As Mr Deng Xiaoping pointed out, "Apart from economic prosperity, a stable Hong Kong also requires a stable political system." Hong Kong took a major step in its political development this year, with the adoption of methods for selecting the Chief Executive and forming the Legislative Council in 2012 by both the Hong Kong SAR Legislative Council and the National People's Congress. This demonstrates that Hong Kong is fully capable of addressing its constitutional development by seeking common ground while putting aside differences through an inclusive and rational process. History has told us once and again that political stability is crucial for harmony among the people. Hong Kong's political system has grown more mature and stable in the past decade. This has put Hong Kong in a better position to seize the opportunities for development, nurture new growth points and build sustained prosperity and stability.
The 13 years since Hong Kong's return to China have also been a period of fast growth for China-UK relations. The two countries set up a comprehensive strategic partnership. Both countries see each other as partners, not rivals. Political mutual trust has been strengthened with regular exchange of visits at the top level and through important mechanisms such as the Economic and Financial Dialogue, the Strategic Dialogue and the Joint Economic and Trade Commission. Prime Minister Cameron led the largest delegation ever to visit China last month and reached extensive agreement with Chinese leaders on strengthening mutual trust and cooperation in all fields.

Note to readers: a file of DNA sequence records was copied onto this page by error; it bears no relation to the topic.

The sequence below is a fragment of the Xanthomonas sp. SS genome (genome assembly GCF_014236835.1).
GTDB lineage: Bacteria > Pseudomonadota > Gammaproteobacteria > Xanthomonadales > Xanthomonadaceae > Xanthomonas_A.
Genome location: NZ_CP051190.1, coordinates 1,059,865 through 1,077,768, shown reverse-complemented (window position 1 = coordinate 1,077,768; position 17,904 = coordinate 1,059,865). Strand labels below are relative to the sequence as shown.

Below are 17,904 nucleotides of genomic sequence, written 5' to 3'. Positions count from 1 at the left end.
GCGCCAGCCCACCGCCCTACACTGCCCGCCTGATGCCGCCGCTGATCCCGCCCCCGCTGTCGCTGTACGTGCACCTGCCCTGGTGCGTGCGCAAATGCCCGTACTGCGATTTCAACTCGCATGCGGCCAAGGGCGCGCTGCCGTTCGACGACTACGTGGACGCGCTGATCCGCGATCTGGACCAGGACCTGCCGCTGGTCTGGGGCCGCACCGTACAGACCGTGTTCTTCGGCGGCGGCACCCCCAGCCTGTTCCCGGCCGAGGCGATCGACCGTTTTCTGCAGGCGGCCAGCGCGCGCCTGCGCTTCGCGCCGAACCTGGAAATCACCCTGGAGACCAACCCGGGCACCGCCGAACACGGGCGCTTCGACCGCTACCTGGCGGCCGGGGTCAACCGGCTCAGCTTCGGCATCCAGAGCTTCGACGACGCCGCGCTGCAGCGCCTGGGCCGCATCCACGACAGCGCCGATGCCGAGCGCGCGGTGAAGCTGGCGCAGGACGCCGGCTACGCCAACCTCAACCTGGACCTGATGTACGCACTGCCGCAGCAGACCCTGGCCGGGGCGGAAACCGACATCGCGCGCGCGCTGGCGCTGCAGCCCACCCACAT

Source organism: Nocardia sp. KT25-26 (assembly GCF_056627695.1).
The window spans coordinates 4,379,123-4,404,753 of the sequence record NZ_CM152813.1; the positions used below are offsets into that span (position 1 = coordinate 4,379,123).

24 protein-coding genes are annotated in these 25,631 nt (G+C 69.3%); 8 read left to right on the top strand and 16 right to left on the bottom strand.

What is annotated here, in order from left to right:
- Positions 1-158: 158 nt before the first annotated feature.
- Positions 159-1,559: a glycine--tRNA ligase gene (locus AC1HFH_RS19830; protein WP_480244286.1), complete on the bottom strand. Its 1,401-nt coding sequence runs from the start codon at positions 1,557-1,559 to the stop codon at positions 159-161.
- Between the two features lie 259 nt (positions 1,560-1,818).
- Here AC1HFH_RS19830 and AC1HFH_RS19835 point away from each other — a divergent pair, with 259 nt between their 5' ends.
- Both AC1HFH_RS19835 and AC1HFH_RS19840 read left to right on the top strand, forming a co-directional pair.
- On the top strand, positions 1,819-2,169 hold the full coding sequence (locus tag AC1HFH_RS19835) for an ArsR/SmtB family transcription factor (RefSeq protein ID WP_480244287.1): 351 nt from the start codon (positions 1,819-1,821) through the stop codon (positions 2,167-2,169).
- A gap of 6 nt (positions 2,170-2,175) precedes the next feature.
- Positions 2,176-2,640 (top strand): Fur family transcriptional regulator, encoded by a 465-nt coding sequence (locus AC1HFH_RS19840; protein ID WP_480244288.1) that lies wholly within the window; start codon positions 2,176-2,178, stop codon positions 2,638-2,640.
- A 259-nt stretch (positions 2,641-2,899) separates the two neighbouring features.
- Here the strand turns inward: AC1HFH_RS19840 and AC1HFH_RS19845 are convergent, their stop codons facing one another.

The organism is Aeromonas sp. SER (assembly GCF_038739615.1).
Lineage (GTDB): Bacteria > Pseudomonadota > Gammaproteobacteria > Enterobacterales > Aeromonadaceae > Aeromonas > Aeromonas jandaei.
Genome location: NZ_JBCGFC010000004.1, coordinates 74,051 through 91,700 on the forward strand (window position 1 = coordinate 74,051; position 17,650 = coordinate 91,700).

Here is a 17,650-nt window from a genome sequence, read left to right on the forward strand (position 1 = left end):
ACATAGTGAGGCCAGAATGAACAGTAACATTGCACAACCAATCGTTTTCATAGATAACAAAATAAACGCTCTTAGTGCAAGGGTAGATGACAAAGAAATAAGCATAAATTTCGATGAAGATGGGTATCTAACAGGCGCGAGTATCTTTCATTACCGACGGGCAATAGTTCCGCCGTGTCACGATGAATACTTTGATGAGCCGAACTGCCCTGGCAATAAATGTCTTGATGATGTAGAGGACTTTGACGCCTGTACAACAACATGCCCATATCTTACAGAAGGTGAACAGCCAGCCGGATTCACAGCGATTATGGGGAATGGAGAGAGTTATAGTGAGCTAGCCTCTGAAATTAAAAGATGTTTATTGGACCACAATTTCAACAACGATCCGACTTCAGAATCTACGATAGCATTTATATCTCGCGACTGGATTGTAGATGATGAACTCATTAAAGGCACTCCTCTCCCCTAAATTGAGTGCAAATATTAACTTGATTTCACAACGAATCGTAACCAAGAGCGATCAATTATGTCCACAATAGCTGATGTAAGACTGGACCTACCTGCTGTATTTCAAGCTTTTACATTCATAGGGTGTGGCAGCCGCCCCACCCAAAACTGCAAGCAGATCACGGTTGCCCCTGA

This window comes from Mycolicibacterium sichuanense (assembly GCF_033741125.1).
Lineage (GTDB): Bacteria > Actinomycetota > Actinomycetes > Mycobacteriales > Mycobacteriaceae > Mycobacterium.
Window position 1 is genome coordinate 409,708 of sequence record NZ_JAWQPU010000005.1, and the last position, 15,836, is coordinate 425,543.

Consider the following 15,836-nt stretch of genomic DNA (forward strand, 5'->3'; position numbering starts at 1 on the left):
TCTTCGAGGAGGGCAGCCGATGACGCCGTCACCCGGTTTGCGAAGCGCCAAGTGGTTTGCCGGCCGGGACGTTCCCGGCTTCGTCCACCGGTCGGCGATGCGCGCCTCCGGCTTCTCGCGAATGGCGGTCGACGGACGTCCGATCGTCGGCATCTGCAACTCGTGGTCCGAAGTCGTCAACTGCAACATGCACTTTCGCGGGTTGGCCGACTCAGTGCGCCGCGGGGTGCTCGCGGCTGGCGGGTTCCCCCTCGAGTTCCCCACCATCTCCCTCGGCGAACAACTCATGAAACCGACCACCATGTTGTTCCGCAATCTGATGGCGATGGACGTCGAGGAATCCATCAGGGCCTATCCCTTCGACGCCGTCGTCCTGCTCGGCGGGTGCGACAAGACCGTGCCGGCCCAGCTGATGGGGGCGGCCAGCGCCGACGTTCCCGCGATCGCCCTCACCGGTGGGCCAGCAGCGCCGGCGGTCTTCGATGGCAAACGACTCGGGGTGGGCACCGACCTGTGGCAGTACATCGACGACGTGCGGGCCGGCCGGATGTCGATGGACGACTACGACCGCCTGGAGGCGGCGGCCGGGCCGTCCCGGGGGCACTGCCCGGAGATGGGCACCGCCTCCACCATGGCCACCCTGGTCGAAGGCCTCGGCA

Cooperation between the two countries is booming at all levels and in a wide range of areas. The bilateral trade in goods was merely 5.8 billion US dollars in 1997. This year it will top 50 billion US dollars, an increase of more than 8 times. Leaders of the two countries have just set the target of doubling bilateral trade in the next 5 years. We have also seen robust investment both ways. The UK is the second largest EU investor in China and China ranks second in London in terms of investors. Almost 120 thousand Chinese students are studying in the UK and over 3 thousand British students went to China to study. This year Chinese tourists visiting the UK will exceed 200 thousand. The Shanghai World Expo was also a major highlight of China-UK cooperation this year. The UK Pavilion attracted more than 8 million visitors. The two countries have also had close cooperation in the international arena to safeguard world peace and regional stability and to facilitate global economic recovery.
While we are pleased with the progress in China-UK relations, we are fully aware of the challenges. One of them is how to bridge the gap of understanding about China in this country and increase mutual trust. I would encourage people in the UK to look at China from a comprehensive and historical perspective: While admiring an ancient China with all its cultural splendor, one should not refrain from embracing a modern China full of vigor and vitality; While applauding the economic success in China, one should not ignore the political and social progress; While fostering the business partnership with China, one should respect China's economic and political systems. In this way, people will understand better why China's systems serve the country best and are conducive to its development and stability.